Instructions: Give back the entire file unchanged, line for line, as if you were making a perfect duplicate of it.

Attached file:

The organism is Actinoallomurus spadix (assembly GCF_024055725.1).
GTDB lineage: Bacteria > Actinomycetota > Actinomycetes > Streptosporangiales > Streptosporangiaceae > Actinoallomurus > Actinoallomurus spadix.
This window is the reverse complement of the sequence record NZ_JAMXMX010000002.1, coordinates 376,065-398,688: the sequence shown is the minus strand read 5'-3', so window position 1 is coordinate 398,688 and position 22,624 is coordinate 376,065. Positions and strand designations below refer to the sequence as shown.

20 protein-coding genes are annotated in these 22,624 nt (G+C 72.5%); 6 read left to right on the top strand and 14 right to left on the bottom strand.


The organism is Actinoallomurus spadix (assembly GCF_024055725.1).
GTDB lineage: Bacteria > Actinomycetota > Actinomycetes > Streptosporangiales > Streptosporangiaceae > Actinoallomurus > Actinoallomurus spadix.
This window is the reverse complement of the sequence record NZ_JAMXMX010000002.1, coordinates 376,065-398,688: the sequence shown is the minus strand read 5'-3', so window position 1 is coordinate 398,688 and position 22,624 is coordinate 376,065. Positions and strand designations below refer to the sequence as shown.

20 protein-coding genes are annotated in these 22,624 nt (G+C 72.5%); 6 read left to right on the top strand and 14 right to left on the bottom strand.